SANDF still assisting with evacuation of South Africans from Mozambique, says Ramaphosa

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Families wait outside the port of Pemba on 1 April 2021, for the boat of evacuees from the coasts of Palma, Mozambique.
Families wait outside the port of Pemba on 1 April 2021, for the boat of evacuees from the coasts of Palma, Mozambique.
Alfredo Zuniga / AFP
  • The SANDF says it is working to secure the safety of South Africans caught up in attacks in the north of Mozambique.  
  • President Cyril Ramaphosa says there are concerns about the safety of citizens in Pemba and Palma. 
  • He told journalists on the sidelines of a church service to honour Winnie Madikizela-Mandela that the SANDF was "actively involved" with the safety of South Africans there. 

The SA National Defence Force (SANDF) is working to secure the safety of South Africans caught up in attacks in northern Mozambique, President Cyril Ramaphosa said on Friday.

"We are have already attended to the issue of evacuating those South Africans who are stranded in Mozambique," he said.

"The South African National Defence Force has brought them back," said Ramaphosa, the Commander-in-Chief of the SANDF.

"They remain involved with securing the safety of our people in Mozambique in Pemba and [in] Palma," he said in a feed to Newzroom Afrika and eNCA.

He was speaking on the sidelines of a church service to honour Winnie Madikizela-Mandela.

READ | Survivors from Mozambique attack stream into Pemba safe haven

The United Nations Office for the Coordination of Humanitarian Affairs warned on 31 March that the attacks by non-state armed troops since 24 March had triggered a massive displacement of people in parts of the country neighbouring South Africa.

The International Organisation for Migration has already registered approximately 8 000 people at arrival points in Nangade, Mueda, Montepuez and Pemba districts, with thousands more arriving in Pemba and Cabo Delgado.

"The UN has information that hundreds of people are still trying to leave Palma right now and thousands are making their way by foot, boat and road, and some are being rescued by the UN Humanitarian Air Services and other groups of civil society," it said in a statement.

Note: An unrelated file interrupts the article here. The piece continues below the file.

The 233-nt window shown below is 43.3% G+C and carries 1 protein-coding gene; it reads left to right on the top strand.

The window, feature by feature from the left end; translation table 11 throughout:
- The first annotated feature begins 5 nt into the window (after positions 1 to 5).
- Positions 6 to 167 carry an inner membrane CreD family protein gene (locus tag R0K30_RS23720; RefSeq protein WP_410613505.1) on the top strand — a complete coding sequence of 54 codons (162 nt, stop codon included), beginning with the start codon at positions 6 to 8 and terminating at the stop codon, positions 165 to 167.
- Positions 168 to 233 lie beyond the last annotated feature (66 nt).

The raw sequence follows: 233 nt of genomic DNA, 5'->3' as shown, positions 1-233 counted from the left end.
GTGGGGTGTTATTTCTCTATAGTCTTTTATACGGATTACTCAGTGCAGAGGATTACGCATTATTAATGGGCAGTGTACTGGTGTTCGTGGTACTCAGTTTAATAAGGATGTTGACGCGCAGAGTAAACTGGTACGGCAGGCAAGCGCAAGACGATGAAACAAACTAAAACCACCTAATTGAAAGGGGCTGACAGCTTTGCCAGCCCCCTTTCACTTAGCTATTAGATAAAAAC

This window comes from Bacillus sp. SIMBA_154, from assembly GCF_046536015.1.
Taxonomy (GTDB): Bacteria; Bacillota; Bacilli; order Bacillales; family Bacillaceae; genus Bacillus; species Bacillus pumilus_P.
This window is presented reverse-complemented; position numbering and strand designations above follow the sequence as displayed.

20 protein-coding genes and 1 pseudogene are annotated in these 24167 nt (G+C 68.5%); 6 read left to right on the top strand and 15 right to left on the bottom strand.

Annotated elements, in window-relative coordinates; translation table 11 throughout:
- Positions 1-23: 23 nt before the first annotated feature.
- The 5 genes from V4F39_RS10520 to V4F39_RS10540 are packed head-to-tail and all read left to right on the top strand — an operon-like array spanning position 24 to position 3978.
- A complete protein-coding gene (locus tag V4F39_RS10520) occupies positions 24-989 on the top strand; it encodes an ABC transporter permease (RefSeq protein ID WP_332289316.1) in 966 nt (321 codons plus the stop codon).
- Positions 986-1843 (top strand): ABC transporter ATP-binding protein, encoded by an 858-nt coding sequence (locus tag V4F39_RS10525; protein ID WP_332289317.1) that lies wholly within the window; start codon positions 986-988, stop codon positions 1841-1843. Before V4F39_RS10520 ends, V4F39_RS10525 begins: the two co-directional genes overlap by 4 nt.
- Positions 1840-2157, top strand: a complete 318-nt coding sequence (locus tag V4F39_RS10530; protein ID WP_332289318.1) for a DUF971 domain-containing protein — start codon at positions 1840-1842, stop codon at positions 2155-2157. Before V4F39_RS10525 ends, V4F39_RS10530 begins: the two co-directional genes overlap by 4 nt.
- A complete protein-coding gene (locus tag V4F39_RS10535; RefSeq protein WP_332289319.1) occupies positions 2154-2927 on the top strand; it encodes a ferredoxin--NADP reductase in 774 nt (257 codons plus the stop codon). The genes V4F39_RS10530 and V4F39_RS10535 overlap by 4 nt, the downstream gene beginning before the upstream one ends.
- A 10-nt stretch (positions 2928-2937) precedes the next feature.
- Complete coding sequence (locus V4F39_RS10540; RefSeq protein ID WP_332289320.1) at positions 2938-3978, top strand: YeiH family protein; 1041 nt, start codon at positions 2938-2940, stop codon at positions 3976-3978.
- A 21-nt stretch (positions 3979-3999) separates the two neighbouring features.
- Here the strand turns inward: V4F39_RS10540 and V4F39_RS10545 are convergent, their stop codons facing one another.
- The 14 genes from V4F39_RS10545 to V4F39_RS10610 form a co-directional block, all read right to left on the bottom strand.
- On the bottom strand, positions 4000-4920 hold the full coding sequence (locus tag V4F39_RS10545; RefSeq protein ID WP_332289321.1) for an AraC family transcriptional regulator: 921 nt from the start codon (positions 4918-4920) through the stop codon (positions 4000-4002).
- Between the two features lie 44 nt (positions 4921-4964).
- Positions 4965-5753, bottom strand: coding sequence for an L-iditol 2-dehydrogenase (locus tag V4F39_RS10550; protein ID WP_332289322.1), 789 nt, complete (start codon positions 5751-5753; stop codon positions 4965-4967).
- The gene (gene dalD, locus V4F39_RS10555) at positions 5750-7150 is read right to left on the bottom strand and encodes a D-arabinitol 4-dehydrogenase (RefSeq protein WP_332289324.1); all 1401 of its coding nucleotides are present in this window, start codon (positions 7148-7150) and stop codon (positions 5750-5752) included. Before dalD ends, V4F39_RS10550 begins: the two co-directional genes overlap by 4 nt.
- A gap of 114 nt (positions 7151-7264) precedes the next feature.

"A full-scale humanitarian response will be needed to address the most immediate needs of people fleeing."

The UN Population Fund is pre-positioning birthing kits and essential drugs to support displaced pregnant women and new mothers.

News24 reported on Tuesday that a further six South Africans had been successfully evacuated from Mozambique. 

The evacuees were accompanied by the repatriation of the remains of Adrian Nel, who was killed in an attack.

READ | Timothy Walker | Mozambique attacks: The region cannot remain 'seablind'

News24 previously reported that 43 South Africans were trapped during the attack.

The Department of International Relations and Cooperation said on Tuesday that the South African Air Force had carried out the evacuations, flying from Mozambique to KwaZulu-Natal and then to Gauteng.  

"The South African High Commission in Maputo remains seized with the situation in northern Mozambique and will continue to render consular services to any more distressed South Africans needing assistance," Dirco said at the time. 

AFP reported that Nel, his younger brother and his father had been in the coastal town since January. 

He was contracted to build worker accommodation camps in the town, which is a gas hub in the Cabo Delgado province.

Nel's mother, Meryl Knox, told AFP that after a number of gun-wielding insurgents attacked the town, the family had hid in the hotel for two days. 

They were ambushed as they tried to evacuate from the hotel, where food had started running low.

Nel's body was kept at a morgue in Pemba, the provincial capital, to where many survivors were evacuated. 

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